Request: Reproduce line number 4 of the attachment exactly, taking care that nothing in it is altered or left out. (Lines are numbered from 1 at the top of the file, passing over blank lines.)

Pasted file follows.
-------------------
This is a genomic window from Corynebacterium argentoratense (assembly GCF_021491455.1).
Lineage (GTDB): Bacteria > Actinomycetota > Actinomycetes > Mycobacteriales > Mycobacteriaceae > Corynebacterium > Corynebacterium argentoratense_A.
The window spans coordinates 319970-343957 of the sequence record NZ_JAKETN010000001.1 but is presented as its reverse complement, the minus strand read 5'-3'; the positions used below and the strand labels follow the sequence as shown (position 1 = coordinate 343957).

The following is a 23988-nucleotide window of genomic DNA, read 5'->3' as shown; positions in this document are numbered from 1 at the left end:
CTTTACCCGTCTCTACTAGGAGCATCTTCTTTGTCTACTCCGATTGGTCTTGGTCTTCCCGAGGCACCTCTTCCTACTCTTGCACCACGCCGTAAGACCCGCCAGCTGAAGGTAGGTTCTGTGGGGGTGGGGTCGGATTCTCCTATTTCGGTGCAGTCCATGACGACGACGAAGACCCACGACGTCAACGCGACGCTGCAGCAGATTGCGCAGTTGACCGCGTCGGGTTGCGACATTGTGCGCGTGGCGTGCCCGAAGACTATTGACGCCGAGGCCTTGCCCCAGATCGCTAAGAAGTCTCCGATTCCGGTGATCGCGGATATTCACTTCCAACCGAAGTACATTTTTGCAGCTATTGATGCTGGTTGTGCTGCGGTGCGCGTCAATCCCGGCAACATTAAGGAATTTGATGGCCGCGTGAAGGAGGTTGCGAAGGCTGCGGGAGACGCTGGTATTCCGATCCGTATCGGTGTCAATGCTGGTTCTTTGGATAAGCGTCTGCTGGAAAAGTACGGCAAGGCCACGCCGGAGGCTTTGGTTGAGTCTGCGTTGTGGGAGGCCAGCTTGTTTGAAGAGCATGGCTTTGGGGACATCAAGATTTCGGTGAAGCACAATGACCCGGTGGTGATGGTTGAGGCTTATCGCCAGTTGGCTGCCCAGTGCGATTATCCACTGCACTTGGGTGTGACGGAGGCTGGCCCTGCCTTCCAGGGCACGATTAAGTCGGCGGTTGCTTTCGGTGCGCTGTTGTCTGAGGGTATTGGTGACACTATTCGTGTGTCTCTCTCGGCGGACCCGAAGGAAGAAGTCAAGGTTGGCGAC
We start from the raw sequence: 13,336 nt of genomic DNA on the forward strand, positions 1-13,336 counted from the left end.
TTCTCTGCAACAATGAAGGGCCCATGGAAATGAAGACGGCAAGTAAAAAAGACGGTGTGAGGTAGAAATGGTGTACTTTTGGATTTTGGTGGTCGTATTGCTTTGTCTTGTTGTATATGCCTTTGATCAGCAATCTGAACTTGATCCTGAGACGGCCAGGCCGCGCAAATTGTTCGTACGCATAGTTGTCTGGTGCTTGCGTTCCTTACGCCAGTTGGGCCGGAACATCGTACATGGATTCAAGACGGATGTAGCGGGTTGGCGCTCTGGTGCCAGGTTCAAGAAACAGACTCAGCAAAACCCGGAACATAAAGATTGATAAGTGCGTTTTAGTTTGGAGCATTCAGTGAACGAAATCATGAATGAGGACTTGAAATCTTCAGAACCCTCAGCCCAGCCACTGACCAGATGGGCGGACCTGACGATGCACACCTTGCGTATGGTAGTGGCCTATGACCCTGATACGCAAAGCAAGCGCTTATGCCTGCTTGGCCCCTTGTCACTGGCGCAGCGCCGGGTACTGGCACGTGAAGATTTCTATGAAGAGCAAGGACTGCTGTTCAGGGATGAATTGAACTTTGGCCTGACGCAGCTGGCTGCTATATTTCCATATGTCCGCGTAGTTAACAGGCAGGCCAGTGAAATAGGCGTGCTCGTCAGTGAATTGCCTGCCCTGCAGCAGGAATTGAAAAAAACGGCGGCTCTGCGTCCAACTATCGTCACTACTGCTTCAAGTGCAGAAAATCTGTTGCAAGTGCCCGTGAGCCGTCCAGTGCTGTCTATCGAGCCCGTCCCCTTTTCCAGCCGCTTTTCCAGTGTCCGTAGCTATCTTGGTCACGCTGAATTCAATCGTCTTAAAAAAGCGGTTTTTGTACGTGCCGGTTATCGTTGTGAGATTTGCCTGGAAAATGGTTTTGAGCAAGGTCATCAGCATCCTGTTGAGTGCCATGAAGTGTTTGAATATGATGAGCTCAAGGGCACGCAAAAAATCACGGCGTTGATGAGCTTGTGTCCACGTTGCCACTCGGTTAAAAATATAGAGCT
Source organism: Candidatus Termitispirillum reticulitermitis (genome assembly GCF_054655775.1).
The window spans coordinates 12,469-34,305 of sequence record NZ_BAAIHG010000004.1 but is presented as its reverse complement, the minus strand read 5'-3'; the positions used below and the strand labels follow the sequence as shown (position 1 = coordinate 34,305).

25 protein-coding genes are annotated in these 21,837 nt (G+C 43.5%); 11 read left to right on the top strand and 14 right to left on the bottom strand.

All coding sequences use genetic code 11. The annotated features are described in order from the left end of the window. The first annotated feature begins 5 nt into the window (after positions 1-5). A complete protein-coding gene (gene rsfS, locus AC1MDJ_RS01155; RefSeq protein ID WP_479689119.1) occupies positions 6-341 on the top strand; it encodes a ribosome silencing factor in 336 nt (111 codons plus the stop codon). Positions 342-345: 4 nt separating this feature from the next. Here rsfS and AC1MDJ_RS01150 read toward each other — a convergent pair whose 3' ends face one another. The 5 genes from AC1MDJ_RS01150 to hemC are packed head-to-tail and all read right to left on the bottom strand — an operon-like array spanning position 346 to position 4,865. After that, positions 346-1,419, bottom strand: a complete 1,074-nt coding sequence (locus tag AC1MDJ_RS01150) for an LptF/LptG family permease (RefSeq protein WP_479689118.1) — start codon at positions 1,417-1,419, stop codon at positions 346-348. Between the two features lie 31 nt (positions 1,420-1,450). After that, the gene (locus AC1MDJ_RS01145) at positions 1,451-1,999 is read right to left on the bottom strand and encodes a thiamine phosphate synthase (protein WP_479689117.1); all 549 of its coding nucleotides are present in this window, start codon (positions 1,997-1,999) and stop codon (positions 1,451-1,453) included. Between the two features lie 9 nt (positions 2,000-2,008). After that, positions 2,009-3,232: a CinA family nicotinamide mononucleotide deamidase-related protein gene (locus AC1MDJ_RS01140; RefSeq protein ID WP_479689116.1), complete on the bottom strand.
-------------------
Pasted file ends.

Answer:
The following is a 23988-nucleotide window of genomic DNA, read 5'->3' as shown; positions in this document are numbered from 1 at the left end: